Extramarital affairs and the National Business Awards

A campaign against an affairs website, and the company that hosts it, is open ground for Labour.

Next week, George Osborne will address the National Business Awards. Over a thousand commercial leaders -- described by David Cameron as the "best of British" -- will gather for a glittering ceremony in central London. But a group of Christian Socialists is fighting to get one company disqualified for facilitating what Ed Miliband might call "predatory" behaviour, of a sexual kind.

Global Personals helps companies set up their own dating sites. Nothing wrong with that, except that two of its many clients -- Marital Affair and, until recently, AffairsDating -- facilitate extramarital affairs for money. Type in your preference and relationship status to these sites, and they fix up what you want. According to one's slogan, "The grass is always greener" -- even if you have kids.

Jon Kuhrt, a Christian Socialist and Labour member, decided to take on this practice when his five-year-old son spotted one of Marital Affair's giant billboards and asked him what it was all about. He set up a Facebook group that attracted 4,000 members and encouraged religious groups to bombard the company with complaints.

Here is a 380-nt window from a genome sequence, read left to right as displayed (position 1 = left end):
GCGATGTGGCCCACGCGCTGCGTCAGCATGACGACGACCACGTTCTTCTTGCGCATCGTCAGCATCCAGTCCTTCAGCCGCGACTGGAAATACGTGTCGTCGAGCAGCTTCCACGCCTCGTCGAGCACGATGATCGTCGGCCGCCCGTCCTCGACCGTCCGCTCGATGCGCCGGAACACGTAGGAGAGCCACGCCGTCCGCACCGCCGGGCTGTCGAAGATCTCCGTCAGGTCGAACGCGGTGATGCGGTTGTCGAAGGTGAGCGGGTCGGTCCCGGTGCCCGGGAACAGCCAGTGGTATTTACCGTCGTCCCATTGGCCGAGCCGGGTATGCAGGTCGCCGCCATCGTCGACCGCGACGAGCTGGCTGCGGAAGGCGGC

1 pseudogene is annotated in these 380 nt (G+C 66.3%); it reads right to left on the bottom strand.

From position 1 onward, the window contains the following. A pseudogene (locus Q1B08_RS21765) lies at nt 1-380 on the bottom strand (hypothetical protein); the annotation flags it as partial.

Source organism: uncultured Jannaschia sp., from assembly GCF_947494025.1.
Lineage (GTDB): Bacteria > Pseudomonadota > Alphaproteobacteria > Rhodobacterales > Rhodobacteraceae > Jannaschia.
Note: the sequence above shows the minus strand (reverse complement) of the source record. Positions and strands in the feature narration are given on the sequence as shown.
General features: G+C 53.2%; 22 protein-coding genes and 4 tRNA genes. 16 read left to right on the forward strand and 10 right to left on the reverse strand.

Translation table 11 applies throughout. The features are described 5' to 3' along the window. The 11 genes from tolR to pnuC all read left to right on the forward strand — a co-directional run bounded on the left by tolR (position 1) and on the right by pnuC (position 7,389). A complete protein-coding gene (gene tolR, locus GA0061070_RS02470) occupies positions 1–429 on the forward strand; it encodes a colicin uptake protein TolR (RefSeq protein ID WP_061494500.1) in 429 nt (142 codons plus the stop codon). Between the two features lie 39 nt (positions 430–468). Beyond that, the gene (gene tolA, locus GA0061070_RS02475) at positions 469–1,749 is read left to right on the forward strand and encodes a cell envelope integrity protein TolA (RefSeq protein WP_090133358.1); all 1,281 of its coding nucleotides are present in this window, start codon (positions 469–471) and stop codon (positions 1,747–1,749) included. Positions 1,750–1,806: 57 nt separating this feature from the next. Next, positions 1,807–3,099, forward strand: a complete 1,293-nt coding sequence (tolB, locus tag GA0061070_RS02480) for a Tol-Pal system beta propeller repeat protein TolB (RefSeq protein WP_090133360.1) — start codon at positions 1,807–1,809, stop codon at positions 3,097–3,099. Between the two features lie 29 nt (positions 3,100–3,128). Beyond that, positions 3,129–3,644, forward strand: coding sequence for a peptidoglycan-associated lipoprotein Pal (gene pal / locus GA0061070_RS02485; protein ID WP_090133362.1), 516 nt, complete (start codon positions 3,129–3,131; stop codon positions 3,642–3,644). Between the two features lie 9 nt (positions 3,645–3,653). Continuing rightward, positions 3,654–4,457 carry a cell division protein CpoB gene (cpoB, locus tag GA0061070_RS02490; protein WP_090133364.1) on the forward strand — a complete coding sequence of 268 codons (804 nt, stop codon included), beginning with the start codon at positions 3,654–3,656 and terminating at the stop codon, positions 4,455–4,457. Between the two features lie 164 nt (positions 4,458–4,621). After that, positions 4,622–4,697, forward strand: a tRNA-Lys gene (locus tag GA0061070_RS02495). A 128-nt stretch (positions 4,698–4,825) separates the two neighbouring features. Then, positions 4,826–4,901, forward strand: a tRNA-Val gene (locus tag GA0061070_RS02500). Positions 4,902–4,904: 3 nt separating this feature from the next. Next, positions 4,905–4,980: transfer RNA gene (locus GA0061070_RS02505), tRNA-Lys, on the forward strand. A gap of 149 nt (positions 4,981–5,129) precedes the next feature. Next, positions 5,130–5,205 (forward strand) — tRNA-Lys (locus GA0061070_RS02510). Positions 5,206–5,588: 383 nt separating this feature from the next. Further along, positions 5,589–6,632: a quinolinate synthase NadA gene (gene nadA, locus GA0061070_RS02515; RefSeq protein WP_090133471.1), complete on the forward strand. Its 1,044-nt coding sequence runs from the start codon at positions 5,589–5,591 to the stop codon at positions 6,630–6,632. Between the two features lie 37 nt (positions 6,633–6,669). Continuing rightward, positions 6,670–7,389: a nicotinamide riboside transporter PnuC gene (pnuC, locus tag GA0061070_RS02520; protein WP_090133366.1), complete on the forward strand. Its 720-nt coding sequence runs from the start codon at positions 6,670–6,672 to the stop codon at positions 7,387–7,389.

Although the advert was withdrawn, direct campaigning against these sites gave them a boom of free publicity.

A far more strategic target was Global Personals. This is an independent company with separate management and no responsibility for marketing these affairs websites. But it does provide the software, technological support and hosting for such sites. If you want to make a payment to Marital Affair, it goes through Global Personals. It monitors all the site's activity and takes a share of the revenue.

When campaigners, now working under the Faithfulness Matters coalition, wrote to the judges of the National Business Awards to express concerns, Global Personals was less than impressed. It sent the New Statesman this statement:

It is not for Global Personals to be the arbiter of "good taste" or to bow down to unelected bodies who seek to threaten and interfere with lawful business in a democratic society. Indeed it would be wholly undemocratic for Global Personals to implement the wishes of a campaign group because it seeks to bully, by threats, its chosen "target" business.

By threatening behaviour, Global Personals says it is referring to campaigners' attempts to "bombard" the switchboard and "harass" staff. Activists calling and emailing the company insist that their messages have been entirely peaceful -- and have been ignored.

The debate raises interesting questions of liberty. It is not the state's place to outlaw companies for "immoral" behaviour, but that doesn't mean that a company should abandon all sense of ethics.

Campaigners say that as long as the company continues to operate Marital Affair, they will push for the disqualification of Global Personals from the awards to "send a message" to others. AffairsDating is no longer a concern, as it recently left the Global Personals platform.